How would you describe the work you do at Softcom? What are you most proud of?
Results drive me. Having a great idea and seeing it come to life through thorough execution is so satisfying. There’s also something amazing about the creative sync that I have with my team, and being open to learning, teaching and giving feedback makes everything just easier.
When you picture a gender-equal world, what do you see?
Social, economic and political equality. Heavy on the political equality because we need women in decision-making postions to create a world that is truly gender-equal. Women do about $11 trillion worth of unpaid work every year and I would love to see a world where men pull their weight and women’s labour is truly valued.
What would access and inclusion look like for you in the Africa Softcom is trying to build?
A redesigned system where everyone regardless of their identity is given equal opportunity to express themselves and their strengths. This would also mean creating a barrier-free society for women—and people—living with disabilities who are often neglected in conversations about inclusivity and access. And we can only achieve this when women attain their full economic and political potential.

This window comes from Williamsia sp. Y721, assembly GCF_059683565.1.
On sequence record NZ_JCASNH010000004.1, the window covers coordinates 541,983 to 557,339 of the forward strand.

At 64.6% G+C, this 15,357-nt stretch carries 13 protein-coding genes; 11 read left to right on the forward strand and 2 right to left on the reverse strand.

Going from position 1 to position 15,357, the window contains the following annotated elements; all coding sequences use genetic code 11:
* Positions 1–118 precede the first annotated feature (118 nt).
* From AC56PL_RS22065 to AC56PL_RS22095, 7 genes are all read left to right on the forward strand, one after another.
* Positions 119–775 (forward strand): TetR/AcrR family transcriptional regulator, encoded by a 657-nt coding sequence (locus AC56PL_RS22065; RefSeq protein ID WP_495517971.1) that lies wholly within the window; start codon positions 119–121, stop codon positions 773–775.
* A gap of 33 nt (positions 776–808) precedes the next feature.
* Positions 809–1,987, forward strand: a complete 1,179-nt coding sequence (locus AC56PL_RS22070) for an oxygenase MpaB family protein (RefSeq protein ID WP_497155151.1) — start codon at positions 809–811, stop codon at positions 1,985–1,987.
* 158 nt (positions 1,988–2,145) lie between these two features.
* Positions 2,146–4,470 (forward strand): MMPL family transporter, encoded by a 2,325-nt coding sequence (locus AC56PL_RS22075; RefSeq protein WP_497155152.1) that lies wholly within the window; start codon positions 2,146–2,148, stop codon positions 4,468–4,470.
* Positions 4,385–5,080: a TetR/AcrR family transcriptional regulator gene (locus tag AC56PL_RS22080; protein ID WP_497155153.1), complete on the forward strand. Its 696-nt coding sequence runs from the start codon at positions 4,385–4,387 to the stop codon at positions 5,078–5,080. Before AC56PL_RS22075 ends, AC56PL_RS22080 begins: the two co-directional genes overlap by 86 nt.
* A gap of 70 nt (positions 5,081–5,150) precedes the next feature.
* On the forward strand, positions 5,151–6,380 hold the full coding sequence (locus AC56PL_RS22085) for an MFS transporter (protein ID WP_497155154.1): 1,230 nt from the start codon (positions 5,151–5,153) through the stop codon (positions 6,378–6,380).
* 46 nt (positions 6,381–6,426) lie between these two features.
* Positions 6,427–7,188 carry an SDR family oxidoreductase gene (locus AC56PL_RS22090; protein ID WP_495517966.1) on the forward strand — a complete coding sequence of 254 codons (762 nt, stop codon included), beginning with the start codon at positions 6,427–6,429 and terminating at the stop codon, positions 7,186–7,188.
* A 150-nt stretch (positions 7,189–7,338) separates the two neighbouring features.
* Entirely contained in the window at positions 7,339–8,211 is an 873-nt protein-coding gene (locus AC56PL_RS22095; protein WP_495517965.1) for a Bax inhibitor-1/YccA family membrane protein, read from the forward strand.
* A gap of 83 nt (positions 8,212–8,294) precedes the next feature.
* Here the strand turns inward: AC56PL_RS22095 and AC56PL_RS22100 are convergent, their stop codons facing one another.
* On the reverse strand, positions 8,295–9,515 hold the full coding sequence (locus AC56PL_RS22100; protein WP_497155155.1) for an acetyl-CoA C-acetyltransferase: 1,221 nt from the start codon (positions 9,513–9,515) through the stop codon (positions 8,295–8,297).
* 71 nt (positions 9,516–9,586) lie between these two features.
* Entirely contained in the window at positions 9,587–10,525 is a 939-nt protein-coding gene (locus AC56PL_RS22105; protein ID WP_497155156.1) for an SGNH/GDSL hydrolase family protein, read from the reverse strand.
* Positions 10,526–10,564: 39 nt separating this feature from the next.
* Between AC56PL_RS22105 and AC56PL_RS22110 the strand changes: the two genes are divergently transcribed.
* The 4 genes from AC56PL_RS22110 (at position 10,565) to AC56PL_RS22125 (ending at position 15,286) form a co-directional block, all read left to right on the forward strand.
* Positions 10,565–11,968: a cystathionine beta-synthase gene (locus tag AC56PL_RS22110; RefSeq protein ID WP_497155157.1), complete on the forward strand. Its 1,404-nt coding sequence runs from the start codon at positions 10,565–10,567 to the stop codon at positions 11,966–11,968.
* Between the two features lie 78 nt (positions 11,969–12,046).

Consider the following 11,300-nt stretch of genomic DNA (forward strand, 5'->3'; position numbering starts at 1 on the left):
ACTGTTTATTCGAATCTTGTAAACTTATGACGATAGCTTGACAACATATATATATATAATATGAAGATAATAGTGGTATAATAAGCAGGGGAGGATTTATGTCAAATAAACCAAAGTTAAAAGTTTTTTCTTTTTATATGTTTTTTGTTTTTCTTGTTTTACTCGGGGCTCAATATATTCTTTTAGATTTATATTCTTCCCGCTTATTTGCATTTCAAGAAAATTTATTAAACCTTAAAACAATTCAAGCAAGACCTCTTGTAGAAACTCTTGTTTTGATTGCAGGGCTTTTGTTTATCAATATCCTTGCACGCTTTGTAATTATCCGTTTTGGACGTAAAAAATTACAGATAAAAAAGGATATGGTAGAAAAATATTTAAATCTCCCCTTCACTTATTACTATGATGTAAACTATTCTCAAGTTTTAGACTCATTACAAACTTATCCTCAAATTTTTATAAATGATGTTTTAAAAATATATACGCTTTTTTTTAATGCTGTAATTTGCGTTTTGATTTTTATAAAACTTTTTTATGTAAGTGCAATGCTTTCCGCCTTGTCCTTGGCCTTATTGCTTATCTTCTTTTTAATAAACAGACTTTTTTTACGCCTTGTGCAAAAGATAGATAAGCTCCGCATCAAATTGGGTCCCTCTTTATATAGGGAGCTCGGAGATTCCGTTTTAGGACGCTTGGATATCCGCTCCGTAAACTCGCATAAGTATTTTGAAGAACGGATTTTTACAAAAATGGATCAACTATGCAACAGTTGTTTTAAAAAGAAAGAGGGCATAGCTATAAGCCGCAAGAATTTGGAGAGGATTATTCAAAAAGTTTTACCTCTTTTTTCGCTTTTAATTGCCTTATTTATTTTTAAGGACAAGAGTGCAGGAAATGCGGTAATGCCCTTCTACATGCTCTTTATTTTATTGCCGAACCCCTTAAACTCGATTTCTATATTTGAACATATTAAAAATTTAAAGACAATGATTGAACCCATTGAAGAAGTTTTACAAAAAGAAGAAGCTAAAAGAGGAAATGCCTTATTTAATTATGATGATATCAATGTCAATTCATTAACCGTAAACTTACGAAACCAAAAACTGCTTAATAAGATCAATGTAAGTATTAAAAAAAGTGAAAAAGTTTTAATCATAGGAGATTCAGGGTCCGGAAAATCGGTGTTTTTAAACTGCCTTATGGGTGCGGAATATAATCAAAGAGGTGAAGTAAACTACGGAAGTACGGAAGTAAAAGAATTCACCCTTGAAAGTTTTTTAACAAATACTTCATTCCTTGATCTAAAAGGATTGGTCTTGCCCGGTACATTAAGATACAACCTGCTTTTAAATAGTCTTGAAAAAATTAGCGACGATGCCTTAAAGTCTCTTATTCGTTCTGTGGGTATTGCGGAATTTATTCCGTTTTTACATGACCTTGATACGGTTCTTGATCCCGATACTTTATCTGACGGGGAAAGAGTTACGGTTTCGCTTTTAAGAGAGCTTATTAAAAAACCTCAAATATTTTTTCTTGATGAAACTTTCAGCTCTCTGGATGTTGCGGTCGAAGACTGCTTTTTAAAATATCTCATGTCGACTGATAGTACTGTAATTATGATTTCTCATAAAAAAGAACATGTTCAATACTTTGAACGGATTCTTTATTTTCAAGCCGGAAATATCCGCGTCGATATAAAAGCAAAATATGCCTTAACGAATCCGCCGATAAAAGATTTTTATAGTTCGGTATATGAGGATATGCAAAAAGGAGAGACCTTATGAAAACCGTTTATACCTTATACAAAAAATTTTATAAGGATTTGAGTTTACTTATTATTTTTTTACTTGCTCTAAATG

How did you get into the tech environment?
Before tech I worked in media, then comms. I had a lot of opportunities to get into the tech space but they weren’t really what I wanted so I didn’t take them. But when the call came to join Softcom, it just felt right, and I took it. So far, so good.
What do you do for fun?
I read. I love reading. I love knowing just about anything, so I read a lot. I write too. And sometimes when my club is not playing, I watch football. Music keeps me alive so I breathe it for fun. Importantly, taking out time to bond with my friends and family means a lot to me, and I try to get as much fun and memories as I can while I’m still here.
Tell two truths about yourself and one lie.
I don’t drink. I drive. I once sprained my knee playing touch rugby.